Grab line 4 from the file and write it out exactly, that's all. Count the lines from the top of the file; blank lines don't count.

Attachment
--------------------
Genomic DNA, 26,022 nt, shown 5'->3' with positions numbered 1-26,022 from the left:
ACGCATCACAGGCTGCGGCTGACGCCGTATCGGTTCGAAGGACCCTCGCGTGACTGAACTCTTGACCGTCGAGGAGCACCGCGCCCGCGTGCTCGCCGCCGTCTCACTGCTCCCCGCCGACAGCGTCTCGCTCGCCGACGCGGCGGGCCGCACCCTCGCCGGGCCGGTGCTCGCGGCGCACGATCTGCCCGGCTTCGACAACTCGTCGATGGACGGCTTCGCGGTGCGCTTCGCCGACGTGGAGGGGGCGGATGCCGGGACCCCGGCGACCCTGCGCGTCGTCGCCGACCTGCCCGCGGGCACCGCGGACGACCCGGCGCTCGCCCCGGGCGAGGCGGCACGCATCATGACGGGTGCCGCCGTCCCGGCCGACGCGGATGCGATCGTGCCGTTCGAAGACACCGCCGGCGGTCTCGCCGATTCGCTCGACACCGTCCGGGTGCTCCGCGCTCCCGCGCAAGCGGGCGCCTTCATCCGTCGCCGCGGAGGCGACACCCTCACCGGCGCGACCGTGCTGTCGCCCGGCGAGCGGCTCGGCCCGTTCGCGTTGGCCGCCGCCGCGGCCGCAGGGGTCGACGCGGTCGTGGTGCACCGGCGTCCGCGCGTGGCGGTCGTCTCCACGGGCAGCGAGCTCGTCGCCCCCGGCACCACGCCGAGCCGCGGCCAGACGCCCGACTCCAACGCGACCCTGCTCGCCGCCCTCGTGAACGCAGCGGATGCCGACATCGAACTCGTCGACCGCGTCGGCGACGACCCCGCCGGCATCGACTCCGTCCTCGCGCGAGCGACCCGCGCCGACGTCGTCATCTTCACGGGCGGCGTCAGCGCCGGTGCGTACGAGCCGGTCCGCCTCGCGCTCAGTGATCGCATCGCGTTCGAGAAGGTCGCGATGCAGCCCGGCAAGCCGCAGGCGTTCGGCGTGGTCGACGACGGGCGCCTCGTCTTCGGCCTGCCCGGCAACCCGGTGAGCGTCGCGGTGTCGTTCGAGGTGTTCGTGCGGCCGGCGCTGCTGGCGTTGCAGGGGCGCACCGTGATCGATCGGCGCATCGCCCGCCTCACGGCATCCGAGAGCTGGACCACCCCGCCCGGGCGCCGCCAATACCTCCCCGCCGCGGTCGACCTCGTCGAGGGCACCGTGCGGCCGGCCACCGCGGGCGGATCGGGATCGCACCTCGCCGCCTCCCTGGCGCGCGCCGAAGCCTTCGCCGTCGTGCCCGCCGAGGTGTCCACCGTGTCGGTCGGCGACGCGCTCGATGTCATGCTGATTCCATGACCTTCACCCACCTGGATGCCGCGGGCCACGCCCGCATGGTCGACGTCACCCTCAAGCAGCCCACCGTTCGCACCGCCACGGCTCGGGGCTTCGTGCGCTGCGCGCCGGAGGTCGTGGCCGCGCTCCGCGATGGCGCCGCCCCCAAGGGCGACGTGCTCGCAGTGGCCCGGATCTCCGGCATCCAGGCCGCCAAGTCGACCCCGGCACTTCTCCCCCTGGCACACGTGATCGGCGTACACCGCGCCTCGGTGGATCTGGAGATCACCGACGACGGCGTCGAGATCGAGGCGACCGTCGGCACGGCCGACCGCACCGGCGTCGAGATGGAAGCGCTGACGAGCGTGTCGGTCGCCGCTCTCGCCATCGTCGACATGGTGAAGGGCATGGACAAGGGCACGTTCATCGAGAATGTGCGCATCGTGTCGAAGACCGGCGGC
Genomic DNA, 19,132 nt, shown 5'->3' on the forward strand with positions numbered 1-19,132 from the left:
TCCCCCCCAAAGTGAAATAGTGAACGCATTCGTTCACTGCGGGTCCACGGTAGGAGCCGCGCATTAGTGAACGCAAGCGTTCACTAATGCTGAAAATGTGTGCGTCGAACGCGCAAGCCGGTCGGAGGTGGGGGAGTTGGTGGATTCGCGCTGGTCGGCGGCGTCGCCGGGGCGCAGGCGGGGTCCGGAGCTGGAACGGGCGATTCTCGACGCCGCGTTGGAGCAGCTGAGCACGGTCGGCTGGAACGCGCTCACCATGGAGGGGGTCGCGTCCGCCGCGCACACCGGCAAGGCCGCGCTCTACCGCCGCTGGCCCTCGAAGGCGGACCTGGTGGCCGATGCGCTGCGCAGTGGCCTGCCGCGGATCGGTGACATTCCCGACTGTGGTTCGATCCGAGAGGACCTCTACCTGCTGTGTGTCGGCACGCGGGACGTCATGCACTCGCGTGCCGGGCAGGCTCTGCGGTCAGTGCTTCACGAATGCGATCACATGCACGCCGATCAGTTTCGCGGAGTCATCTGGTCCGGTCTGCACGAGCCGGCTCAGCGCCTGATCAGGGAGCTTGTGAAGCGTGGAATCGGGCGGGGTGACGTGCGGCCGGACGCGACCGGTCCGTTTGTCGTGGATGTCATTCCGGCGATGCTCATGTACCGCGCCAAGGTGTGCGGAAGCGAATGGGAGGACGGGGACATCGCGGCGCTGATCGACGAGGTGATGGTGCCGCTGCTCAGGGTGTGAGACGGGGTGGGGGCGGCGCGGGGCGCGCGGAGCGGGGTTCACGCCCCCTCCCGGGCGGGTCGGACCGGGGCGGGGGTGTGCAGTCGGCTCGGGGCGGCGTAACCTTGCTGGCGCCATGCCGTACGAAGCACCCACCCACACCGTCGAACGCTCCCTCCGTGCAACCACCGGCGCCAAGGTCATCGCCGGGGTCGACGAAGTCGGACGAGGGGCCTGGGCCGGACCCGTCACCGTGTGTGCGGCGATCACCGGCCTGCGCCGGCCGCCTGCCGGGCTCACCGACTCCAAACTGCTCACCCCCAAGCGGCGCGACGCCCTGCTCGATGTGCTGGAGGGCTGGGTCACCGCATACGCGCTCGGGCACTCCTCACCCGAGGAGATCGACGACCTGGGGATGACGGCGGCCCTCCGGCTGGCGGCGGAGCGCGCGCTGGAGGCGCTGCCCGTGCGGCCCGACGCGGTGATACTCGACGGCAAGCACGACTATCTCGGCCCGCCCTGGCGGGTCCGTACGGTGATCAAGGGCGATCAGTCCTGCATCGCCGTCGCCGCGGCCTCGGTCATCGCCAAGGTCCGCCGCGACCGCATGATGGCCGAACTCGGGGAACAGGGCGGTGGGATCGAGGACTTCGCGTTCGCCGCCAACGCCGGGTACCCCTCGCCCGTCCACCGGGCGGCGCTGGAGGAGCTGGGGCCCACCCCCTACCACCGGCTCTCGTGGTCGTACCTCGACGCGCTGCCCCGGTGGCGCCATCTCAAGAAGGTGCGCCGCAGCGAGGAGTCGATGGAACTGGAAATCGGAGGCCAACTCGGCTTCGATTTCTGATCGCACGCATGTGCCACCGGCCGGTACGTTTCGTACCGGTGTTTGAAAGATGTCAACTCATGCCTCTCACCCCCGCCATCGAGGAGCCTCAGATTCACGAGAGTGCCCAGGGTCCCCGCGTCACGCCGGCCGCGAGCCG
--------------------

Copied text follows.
TCCCCCCCAAAGTGAAATAGTGAACGCATTCGTTCACTGCGGGTCCACGGTAGGAGCCGCGCATTAGTGAACGCAAGCGTTCACTAATGCTGAAAATGTGTGCGTCGAACGCGCAAGCCGGTCGGAGGTGGGGGAGTTGGTGGATTCGCGCTGGTCGGCGGCGTCGCCGGGGCGCAGGCGGGGTCCGGAGCTGGAACGGGCGATTCTCGACGCCGCGTTGGAGCAGCTGAGCACGGTCGGCTGGAACGCGCTCACCATGGAGGGGGTCGCGTCCGCCGCGCACACCGGCAAGGCCGCGCTCTACCGCCGCTGGCCCTCGAAGGCGGACCTGGTGGCCGATGCGCTGCGCAGTGGCCTGCCGCGGATCGGTGACATTCCCGACTGTGGTTCGATCCGAGAGGACCTCTACCTGCTGTGTGTCGGCACGCGGGACGTCATGCACTCGCGTGCCGGGCAGGCTCTGCGGTCAGTGCTTCACGAATGCGATCACATGCACGCCGATCAGTTTCGCGGAGTCATCTGGTCCGGTCTGCACGAGCCGGCTCAGCGCCTGATCAGGGAGCTTGTGAAGCGTGGAATCGGGCGGGGTGACGTGCGGCCGGACGCGACCGGTCCGTTTGTCGTGGATGTCATTCCGGCGATGCTCATGTACCGCGCCAAGGTGTGCGGAAGCGAATGGGAGGACGGGGACATCGCGGCGCTGATCGACGAGGTGATGGTGCCGCTGCTCAGGGTGTGAGACGGGGTGGGGGCGGCGCGGGGCGCGCGGAGCGGGGTTCACGCCCCCTCCCGGGCGGGTCGGACCGGGGCGGGGGTGTGCAGTCGGCTCGGGGCGGCGTAACCTTGCTGGCGCCATGCCGTACGAAGCACCCACCCACACCGTCGAACGCTCCCTCCGTGCAACCACCGGCGCCAAGGTCATCGCCGGGGTCGACGAAGTCGGACGAGGGGCCTGGGCCGGACCCGTCACCGTGTGTGCGGCGATCACCGGCCTGCGCCGGCCGCCTGCCGGGCTCACCGACTCCAAACTGCTCACCCCCAAGCGGCGCGACGCCCTGCTCGATGTGCTGGAGGGCTGGGTCACCGCATACGCGCTCGGGCACTCCTCACCCGAGGAGATCGACGACCTGGGGATGACGGCGGCCCTCCGGCTGGCGGCGGAGCGCGCGCTGGAGGCGCTGCCCGTGCGGCCCGACGCGGTGATACTCGACGGCAAGCACGACTATCTCGGCCCGCCCTGGCGGGTCCGTACGGTGATCAAGGGCGATCAGTCCTGCATCGCCGTCGCCGCGGCCTCGGTCATCGCCAAGGTCCGCCGCGACCGCATGATGGCCGAACTCGGGGAACAGGGCGGTGGGATCGAGGACTTCGCGTTCGCCGCCAACGCCGGGTACCCCTCGCCCGTCCACCGGGCGGCGCTGGAGGAGCTGGGGCCCACCCCCTACCACCGGCTCTCGTGGTCGTACCTCGACGCGCTGCCCCGGTGGCGCCATCTCAAGAAGGTGCGCCGCAGCGAGGAGTCGATGGAACTGGAAATCGGAGGCCAACTCGGCTTCGATTTCTGATCGCACGCATGTGCCACCGGCCGGTACGTTTCGTACCGGTGTTTGAAAGATGTCAACTCATGCCTCTCACCCCCGCCATCGAGGAGCCTCAGATTCACGAGAGTGCCCAGGGTCCCCGCGTCACGCCGGCCGCGAGCCG